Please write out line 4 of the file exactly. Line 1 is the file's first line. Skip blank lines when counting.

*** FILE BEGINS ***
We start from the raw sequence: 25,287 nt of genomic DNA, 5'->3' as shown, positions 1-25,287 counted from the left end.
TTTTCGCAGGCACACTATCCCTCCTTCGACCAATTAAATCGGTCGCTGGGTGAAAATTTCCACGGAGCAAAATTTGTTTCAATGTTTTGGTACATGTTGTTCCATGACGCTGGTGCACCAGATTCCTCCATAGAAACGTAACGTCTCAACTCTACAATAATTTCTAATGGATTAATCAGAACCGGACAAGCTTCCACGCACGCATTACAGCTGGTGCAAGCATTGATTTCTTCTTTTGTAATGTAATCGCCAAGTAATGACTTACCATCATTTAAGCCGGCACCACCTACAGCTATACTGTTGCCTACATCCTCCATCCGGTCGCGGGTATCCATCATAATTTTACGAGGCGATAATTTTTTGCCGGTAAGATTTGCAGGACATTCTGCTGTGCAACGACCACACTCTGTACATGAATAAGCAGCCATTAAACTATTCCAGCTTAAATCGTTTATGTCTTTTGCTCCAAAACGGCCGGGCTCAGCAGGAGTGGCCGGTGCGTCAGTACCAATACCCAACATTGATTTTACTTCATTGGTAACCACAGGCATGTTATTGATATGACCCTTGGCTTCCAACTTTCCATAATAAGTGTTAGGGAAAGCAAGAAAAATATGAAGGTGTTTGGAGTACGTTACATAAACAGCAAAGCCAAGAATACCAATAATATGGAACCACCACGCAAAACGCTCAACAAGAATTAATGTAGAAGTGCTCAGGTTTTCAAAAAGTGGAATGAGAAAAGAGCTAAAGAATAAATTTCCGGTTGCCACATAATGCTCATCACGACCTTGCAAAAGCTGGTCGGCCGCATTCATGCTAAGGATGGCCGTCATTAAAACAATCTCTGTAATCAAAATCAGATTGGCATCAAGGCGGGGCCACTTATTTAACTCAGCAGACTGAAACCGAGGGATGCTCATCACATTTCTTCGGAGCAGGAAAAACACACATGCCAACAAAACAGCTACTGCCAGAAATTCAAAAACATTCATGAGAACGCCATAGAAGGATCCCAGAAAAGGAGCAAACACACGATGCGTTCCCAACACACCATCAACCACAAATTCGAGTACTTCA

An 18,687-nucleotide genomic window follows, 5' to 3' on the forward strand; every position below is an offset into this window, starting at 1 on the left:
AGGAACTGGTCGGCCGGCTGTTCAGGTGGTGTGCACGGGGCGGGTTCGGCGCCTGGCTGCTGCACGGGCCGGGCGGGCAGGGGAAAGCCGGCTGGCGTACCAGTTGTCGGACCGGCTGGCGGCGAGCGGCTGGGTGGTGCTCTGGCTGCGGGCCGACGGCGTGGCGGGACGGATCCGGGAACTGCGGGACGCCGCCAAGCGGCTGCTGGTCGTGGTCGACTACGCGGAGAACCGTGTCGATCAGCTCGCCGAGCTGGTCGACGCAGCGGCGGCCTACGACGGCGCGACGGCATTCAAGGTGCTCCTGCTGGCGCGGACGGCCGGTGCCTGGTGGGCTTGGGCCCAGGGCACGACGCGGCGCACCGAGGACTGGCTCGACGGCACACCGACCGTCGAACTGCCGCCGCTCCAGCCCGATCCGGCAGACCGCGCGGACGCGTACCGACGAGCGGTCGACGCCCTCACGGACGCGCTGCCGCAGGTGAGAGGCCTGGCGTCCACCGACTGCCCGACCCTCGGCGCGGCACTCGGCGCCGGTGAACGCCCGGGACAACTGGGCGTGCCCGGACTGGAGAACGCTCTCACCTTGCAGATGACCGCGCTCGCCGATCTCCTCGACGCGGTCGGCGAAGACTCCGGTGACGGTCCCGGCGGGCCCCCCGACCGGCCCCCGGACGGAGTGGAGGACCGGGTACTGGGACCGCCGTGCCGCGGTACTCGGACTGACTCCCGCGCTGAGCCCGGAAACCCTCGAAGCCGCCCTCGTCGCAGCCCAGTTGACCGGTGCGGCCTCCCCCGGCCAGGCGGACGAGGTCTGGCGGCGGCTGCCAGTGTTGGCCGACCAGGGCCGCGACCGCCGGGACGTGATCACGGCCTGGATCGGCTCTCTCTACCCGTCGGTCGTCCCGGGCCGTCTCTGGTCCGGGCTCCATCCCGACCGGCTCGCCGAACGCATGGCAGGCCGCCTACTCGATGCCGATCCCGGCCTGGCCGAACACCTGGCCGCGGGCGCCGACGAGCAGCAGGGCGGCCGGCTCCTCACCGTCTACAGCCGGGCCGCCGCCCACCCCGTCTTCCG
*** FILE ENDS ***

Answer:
AGGAACTGGTCGGCCGGCTGTTCAGGTGGTGTGCACGGGGCGGGTTCGGCGCCTGGCTGCTGCACGGGCCGGGCGGGCAGGGGAAAGCCGGCTGGCGTACCAGTTGTCGGACCGGCTGGCGGCGAGCGGCTGGGTGGTGCTCTGGCTGCGGGCCGACGGCGTGGCGGGACGGATCCGGGAACTGCGGGACGCCGCCAAGCGGCTGCTGGTCGTGGTCGACTACGCGGAGAACCGTGTCGATCAGCTCGCCGAGCTGGTCGACGCAGCGGCGGCCTACGACGGCGCGACGGCATTCAAGGTGCTCCTGCTGGCGCGGACGGCCGGTGCCTGGTGGGCTTGGGCCCAGGGCACGACGCGGCGCACCGAGGACTGGCTCGACGGCACACCGACCGTCGAACTGCCGCCGCTCCAGCCCGATCCGGCAGACCGCGCGGACGCGTACCGACGAGCGGTCGACGCCCTCACGGACGCGCTGCCGCAGGTGAGAGGCCTGGCGTCCACCGACTGCCCGACCCTCGGCGCGGCACTCGGCGCCGGTGAACGCCCGGGACAACTGGGCGTGCCCGGACTGGAGAACGCTCTCACCTTGCAGATGACCGCGCTCGCCGATCTCCTCGACGCGGTCGGCGAAGACTCCGGTGACGGTCCCGGCGGGCCCCCCGACCGGCCCCCGGACGGAGTGGAGGACCGGGTACTGGGACCGCCGTGCCGCGGTACTCGGACTGACTCCCGCGCTGAGCCCGGAAACCCTCGAAGCCGCCCTCGTCGCAGCCCAGTTGACCGGTGCGGCCTCCCCCGGCCAGGCGGACGAGGTCTGGCGGCGGCTGCCAGTGTTGGCCGACCAGGGCCGCGACCGCCGGGACGTGATCACGGCCTGGATCGGCTCTCTCTACCCGTCGGTCGTCCCGGGCCGTCTCTGGTCCGGGCTCCATCCCGACCGGCTCGCCGAACGCATGGCAGGCCGCCTACTCGATGCCGATCCCGGCCTGGCCGAACACCTGGCCGCGGGCGCCGACGAGCAGCAGGGCGGCCGGCTCCTCACCGTCTACAGCCGGGCCGCCGCCCACCCCGTCTTCCG